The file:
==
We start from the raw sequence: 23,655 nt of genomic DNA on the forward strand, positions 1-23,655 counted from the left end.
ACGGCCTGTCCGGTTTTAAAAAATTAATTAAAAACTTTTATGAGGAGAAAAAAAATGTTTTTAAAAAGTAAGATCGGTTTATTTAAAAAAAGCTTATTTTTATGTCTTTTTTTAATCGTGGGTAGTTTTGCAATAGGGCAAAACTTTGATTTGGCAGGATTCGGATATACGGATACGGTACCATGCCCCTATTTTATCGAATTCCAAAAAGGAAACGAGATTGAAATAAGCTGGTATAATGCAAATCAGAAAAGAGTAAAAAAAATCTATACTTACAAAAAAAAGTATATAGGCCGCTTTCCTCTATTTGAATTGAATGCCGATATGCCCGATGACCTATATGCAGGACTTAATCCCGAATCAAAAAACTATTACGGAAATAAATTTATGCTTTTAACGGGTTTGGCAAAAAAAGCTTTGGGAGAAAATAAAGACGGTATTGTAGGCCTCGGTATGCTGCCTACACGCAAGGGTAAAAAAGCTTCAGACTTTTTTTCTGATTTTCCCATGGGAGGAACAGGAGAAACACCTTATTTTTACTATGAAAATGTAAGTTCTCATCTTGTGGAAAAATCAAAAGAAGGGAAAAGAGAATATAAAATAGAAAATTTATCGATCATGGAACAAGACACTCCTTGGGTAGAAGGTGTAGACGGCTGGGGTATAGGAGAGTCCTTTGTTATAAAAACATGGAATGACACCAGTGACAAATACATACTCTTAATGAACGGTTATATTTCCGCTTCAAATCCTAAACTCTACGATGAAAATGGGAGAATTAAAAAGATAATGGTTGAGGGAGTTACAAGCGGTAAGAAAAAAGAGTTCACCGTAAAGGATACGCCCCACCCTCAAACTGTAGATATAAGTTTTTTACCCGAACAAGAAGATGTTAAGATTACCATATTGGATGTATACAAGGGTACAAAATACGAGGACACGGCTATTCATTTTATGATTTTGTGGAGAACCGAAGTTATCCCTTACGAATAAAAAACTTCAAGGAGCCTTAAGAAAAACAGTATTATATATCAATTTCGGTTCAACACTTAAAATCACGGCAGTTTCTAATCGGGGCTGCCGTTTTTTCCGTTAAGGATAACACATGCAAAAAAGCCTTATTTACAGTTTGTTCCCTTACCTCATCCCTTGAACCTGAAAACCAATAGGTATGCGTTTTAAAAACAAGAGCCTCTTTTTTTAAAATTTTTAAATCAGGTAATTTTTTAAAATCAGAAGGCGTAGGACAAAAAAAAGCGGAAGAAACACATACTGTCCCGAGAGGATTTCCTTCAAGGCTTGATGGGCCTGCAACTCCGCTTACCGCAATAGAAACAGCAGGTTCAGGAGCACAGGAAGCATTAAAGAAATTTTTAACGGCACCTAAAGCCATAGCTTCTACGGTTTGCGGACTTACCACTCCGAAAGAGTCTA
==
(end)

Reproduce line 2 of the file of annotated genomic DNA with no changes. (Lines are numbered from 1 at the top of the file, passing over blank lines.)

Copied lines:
ACGGCCTGTCCGGTTTTAAAAAATTAATTAAAAACTTTTATGAGGAGAAAAAAAATGTTTTTAAAAAGTAAGATCGGTTTATTTAAAAAAAGCTTATTTTTATGTCTTTTTTTAATCGTGGGTAGTTTTGCAATAGGGCAAAACTTTGATTTGGCAGGATTCGGATATACGGATACGGTACCATGCCCCTATTTTATCGAATTCCAAAAAGGAAACGAGATTGAAATAAGCTGGTATAATGCAAATCAGAAAAGAGTAAAAAAAATCTATACTTACAAAAAAAAGTATATAGGCCGCTTTCCTCTATTTGAATTGAATGCCGATATGCCCGATGACCTATATGCAGGACTTAATCCCGAATCAAAAAACTATTACGGAAATAAATTTATGCTTTTAACGGGTTTGGCAAAAAAAGCTTTGGGAGAAAATAAAGACGGTATTGTAGGCCTCGGTATGCTGCCTACACGCAAGGGTAAAAAAGCTTCAGACTTTTTTTCTGATTTTCCCATGGGAGGAACAGGAGAAACACCTTATTTTTACTATGAAAATGTAAGTTCTCATCTTGTGGAAAAATCAAAAGAAGGGAAAAGAGAATATAAAATAGAAAATTTATCGATCATGGAACAAGACACTCCTTGGGTAGAAGGTGTAGACGGCTGGGGTATAGGAGAGTCCTTTGTTATAAAAACATGGAATGACACCAGTGACAAATACATACTCTTAATGAACGGTTATATTTCCGCTTCAAATCCTAAACTCTACGATGAAAATGGGAGAATTAAAAAGATAATGGTTGAGGGAGTTACAAGCGGTAAGAAAAAAGAGTTCACCGTAAAGGATACGCCCCACCCTCAAACTGTAGATATAAGTTTTTTACCCGAACAAGAAGATGTTAAGATTACCATATTGGATGTATACAAGGGTACAAAATACGAGGACACGGCTATTCATTTTATGATTTTGTGGAGAACCGAAGTTATCCCTTACGAATAAAAAACTTCAAGGAGCCTTAAGAAAAACAGTATTATATATCAATTTCGGTTCAACACTTAAAATCACGGCAGTTTCTAATCGGGGCTGCCGTTTTTTCCGTTAAGGATAACACATGCAAAAAAGCCTTATTTACAGTTTGTTCCCTTACCTCATCCCTTGAACCTGAAAACCAATAGGTATGCGTTTTAAAAACAAGAGCCTCTTTTTTTAAAATTTTTAAATCAGGTAATTTTTTAAAATCAGAAGGCGTAGGACAAAAAAAAGCGGAAGAAACACATACTGTCCCGAGAGGATTTCCTTCAAGGCTTGATGGGCCTGCAACTCCGCTTACCGCAATAGAAACAGCAGGTTCAGGAGCACAGGAAGCATTAAAGAAATTTTTAACGGCACCTAAAGCCATAGCTTCTACGGTTTGCGGACTTACCACTCCGAAAGAGTCTA